I want to make a comparison between these virtual rivers and the rivers in the interviewees' hometowns, but I can't really go to these places due to Covid-19. So I searched and found an online surveillance security camera website called Insecam Project that pictures live rivers in different countries.

I realized that perhaps being monitored by humans was a meaningful connection between these rivers in real time. I shot my virtual river model by surveillance camera and uploaded the live video to the website of Insecam Project, making my virtual river a part of the monitoring network.




HOMETOWN — Semi-fictional documentary
The location of Balala River — The google satellite map of Balala River.
The location of Balala River — Cantra's maps show that the beaches are part of their own area.
HOMETOWN — The Balala border river in my semi-fictional documentary
The Balala River in Wikipedia — I tried to upload my imaginary river to Wikipedia

Rivers change course under the action of the centrifugal force of the earth. The borders between many countries are marked by rivers. Once the course of a river changes, the definition of "territory" between countries will also change, which can lead to disputes between countries. It can have an impact on the economy, politics and culture. Surveillance cameras are used to monitor smuggling as well as the changing direction and level of the river.

The course and movement of the river cannot be controlled. What humans want to control is their inner concept of "boundaries". Surveillance technologies can be used to confuse the real space of the territory with the subjective map. The map then guides and has influence on people's cognition of the world. In disputes over a border river, two rival countries may use technology (CCTV surveillance, Google satellite map search and print propaganda) as tools to strengthen the identity of people in their respective camps.

This semi-fictional documentary depicts a river that doesn't exist. I drew an official map of the river and even uploaded the river to Wikipedia. I tried to implant this non-existent river into reality and into people's impression in a way that humans consider objective. This work is a response to how technology is shaping our understanding of the world and how we are shaping ourselves at a particular time.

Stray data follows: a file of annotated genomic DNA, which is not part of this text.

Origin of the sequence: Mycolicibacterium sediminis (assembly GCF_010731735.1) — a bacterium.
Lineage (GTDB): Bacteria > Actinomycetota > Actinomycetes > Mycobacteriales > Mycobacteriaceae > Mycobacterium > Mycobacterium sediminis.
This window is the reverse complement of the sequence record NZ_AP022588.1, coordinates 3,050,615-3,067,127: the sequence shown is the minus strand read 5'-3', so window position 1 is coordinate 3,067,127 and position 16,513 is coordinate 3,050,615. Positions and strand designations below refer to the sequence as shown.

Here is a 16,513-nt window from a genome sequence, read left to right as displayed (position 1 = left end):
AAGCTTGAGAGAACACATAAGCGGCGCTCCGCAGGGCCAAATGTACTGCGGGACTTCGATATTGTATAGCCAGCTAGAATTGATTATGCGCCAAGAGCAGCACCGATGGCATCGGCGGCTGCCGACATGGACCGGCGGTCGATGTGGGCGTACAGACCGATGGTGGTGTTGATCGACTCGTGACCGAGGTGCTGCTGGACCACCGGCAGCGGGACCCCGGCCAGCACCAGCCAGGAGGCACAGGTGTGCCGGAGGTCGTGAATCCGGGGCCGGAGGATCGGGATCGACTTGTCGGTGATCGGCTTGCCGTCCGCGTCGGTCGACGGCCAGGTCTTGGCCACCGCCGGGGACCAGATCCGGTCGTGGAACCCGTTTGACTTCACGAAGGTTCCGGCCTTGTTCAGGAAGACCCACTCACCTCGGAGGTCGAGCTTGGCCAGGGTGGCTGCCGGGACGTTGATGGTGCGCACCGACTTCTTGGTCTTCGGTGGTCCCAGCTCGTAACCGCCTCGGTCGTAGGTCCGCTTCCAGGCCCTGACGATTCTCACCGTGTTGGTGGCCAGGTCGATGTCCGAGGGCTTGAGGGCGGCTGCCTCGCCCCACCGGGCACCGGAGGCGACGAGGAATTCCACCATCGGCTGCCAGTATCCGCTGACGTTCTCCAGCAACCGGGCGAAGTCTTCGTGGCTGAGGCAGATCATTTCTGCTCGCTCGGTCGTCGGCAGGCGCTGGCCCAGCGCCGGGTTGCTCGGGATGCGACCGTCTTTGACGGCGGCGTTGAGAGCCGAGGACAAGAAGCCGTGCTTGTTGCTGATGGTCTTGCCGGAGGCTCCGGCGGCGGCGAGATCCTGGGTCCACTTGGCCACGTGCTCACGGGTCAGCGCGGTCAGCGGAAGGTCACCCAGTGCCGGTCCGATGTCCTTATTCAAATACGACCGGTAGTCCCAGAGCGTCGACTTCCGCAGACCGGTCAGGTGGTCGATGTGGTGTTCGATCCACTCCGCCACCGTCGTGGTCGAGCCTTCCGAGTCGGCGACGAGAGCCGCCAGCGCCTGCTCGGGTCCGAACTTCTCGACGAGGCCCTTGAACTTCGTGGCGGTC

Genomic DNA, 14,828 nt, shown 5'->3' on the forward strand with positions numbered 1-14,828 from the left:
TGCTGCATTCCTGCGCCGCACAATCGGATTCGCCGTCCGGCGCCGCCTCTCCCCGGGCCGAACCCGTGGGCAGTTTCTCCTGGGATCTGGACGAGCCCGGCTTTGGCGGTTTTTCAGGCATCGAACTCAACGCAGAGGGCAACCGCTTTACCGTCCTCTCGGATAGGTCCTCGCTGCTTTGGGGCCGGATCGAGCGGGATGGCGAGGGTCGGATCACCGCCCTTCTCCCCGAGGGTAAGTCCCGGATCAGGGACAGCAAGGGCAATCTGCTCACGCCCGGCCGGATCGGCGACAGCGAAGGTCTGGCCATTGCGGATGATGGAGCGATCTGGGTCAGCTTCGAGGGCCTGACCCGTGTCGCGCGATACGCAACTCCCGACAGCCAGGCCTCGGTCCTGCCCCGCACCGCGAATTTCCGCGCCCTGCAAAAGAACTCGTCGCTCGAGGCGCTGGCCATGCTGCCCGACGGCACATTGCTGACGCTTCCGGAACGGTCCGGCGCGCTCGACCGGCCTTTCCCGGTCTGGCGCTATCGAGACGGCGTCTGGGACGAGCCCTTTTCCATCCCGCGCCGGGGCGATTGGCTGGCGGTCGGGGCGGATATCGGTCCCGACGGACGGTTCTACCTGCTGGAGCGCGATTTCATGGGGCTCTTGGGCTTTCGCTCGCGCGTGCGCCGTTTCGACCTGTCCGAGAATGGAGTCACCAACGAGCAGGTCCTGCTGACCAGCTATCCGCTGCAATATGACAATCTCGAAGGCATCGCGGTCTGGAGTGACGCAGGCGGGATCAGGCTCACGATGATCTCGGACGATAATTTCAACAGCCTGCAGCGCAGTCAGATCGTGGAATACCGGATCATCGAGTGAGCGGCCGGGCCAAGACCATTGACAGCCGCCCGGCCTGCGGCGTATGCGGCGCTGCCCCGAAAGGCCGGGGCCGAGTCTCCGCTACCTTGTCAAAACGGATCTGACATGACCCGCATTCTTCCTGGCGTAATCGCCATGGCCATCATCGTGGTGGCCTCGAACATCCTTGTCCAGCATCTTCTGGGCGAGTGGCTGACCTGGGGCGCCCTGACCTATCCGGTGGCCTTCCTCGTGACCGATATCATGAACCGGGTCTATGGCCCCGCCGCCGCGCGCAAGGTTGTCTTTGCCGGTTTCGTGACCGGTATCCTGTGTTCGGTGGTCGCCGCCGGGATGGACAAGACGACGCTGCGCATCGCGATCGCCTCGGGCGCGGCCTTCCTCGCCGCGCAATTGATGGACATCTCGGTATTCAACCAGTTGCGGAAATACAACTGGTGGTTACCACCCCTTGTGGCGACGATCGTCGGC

THE MAP OF MY ROOM — A partial map of my room’s floor
THE MAP OF MY ROOM — The scanner displays an image of the floor
THE MAP OF MY ROOM — The scanner displays an image of my window
THE MAP OF MY ROOM — The scanner displays an image of my wardrobe

“...In that Empire, the Art of Cartography attained such Perfection that the map of a single Province occupied the entirety of a City, and the map of the Empire, the entirety of a Province. In time, those Unconscionable Maps no longer satisfied, and the Cartographers Guilds struck a Map of the Empire whose size was that of the Empire, and which coincided point for point with it...“ 

Jorge Luis Borges, On Exactitude in Science

A map compresses the three-dimensional world into a two-dimensional plane. It is an important tool for human understanding of the world, aimed at integrating human perception, understanding, and description of a living environment with an objective reality.

Seeing that humans use technology to create a seemingly objective space mixed with subjective emotions, I wondered what it would be like to look at a territory from the perspective of the machine itself, without the label of "tool" that humans attach to technology.

When the printer scans an object, it sees the world, and the printed content is the printer's description of what it sees. For this work, I used a printer I brought over from China to scan and print out the room I was living in at full scale. Each machine has a different perception of the world: the images scanned by printers are flawed, and the colors printed are not very stable. But this work is a view of the territory from the point of view of one machine. The printed room is like a "perfect" map, with all the details and dimensions restored to reality.




13.5cm x 17.5cm